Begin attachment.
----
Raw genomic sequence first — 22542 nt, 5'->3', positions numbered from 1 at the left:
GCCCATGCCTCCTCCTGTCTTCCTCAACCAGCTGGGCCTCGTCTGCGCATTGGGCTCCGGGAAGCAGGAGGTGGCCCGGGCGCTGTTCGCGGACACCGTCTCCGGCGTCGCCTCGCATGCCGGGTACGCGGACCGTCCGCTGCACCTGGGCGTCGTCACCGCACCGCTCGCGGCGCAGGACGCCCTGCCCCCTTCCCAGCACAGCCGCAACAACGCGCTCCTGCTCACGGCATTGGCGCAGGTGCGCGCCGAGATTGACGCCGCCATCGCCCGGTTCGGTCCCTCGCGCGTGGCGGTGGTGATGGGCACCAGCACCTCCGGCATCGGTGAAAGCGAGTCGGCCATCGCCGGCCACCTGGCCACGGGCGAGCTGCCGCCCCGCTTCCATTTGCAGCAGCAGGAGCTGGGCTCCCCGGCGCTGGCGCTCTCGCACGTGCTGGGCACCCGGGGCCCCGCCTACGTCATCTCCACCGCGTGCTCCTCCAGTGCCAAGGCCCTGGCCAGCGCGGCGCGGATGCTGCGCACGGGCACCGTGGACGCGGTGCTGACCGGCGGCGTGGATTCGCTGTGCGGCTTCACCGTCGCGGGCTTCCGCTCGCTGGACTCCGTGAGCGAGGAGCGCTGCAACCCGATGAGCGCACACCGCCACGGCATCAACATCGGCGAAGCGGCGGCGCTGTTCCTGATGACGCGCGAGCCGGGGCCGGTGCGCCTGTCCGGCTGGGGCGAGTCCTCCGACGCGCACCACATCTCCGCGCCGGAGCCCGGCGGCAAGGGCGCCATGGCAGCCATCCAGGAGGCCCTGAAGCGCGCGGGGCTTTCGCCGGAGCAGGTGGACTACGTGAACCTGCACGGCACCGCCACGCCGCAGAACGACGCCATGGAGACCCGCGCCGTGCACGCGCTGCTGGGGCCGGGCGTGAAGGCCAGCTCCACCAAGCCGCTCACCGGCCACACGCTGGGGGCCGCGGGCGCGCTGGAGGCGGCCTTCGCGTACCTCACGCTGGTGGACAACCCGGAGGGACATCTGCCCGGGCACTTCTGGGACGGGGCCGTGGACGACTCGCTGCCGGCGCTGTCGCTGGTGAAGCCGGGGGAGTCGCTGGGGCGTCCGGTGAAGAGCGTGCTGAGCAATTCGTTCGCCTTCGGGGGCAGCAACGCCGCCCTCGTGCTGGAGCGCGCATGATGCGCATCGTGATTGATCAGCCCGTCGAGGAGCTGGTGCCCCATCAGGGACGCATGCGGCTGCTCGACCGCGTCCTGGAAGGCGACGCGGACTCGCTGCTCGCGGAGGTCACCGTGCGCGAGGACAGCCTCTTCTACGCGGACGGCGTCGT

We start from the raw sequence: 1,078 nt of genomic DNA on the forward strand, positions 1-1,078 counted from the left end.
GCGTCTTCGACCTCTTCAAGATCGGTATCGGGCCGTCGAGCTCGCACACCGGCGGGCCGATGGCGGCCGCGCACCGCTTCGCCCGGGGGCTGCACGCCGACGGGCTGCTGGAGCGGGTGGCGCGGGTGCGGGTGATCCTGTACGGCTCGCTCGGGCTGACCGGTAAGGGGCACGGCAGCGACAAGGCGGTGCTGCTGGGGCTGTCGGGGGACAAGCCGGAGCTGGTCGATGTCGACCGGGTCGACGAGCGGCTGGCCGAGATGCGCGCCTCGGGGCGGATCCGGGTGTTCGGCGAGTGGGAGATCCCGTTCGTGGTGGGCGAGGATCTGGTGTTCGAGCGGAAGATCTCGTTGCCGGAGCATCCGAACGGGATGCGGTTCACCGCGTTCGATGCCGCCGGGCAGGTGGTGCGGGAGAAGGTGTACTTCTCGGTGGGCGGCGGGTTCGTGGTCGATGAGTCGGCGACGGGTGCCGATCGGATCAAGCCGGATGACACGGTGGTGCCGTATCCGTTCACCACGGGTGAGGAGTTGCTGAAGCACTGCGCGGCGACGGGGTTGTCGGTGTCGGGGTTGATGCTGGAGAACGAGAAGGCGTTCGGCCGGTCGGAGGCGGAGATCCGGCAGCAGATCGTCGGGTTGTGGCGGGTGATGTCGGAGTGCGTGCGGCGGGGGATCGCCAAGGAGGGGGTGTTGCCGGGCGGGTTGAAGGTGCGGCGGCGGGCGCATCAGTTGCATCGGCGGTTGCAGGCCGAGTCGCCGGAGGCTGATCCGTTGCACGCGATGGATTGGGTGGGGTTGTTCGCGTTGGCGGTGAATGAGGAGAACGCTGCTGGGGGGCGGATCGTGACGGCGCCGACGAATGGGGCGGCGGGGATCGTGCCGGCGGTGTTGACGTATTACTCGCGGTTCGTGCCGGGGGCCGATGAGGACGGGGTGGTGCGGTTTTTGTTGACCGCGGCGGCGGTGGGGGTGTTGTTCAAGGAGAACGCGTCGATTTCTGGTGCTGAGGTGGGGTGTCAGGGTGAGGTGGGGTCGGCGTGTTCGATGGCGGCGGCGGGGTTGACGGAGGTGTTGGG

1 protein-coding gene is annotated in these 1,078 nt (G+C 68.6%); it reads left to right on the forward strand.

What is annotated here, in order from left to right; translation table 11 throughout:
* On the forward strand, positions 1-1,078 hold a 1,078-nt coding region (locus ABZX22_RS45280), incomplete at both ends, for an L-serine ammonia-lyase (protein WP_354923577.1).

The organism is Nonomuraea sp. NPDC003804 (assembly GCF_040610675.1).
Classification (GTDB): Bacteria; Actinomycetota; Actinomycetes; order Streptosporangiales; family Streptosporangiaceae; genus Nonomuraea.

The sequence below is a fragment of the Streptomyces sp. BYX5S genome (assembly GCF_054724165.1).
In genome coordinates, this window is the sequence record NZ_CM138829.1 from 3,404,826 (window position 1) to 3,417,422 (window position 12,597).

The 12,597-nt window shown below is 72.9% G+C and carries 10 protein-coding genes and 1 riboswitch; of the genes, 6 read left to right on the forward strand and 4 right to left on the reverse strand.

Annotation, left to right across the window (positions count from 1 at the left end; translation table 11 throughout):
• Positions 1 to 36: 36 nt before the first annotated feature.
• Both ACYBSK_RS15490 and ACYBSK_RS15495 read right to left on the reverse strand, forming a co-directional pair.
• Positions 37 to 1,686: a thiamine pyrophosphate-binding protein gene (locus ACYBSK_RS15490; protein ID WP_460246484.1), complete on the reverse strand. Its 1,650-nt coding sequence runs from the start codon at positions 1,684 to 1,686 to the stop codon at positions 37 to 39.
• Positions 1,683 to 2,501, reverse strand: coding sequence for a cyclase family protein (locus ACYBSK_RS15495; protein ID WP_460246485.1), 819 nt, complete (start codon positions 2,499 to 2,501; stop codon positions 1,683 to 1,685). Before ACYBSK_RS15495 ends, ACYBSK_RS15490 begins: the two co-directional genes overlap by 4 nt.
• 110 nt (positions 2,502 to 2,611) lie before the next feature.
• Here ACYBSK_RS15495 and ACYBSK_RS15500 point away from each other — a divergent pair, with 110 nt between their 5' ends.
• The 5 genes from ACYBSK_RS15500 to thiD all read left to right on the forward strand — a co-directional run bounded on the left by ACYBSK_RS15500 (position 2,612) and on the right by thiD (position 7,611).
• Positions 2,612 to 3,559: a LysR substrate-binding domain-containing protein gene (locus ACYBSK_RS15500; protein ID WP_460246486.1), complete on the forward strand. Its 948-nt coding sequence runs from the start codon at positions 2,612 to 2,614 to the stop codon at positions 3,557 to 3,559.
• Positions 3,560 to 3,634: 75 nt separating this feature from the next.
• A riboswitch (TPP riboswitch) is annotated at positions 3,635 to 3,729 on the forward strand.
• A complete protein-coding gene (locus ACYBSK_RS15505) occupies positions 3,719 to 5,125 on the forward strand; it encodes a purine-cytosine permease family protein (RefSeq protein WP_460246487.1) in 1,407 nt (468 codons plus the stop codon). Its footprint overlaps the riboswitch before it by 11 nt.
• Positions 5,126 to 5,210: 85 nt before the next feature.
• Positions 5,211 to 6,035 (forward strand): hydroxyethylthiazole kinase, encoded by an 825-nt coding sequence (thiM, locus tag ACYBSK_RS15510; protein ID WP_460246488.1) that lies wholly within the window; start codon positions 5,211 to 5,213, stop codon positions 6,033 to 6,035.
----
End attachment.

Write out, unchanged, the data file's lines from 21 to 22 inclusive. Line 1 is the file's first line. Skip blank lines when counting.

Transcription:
• Positions 2,612 to 3,559: a LysR substrate-binding domain-containing protein gene (locus ACYBSK_RS15500; protein ID WP_460246486.1), complete on the forward strand. Its 948-nt coding sequence runs from the start codon at positions 2,612 to 2,614 to the stop codon at positions 3,557 to 3,559.
• Positions 3,560 to 3,634: 75 nt separating this feature from the next.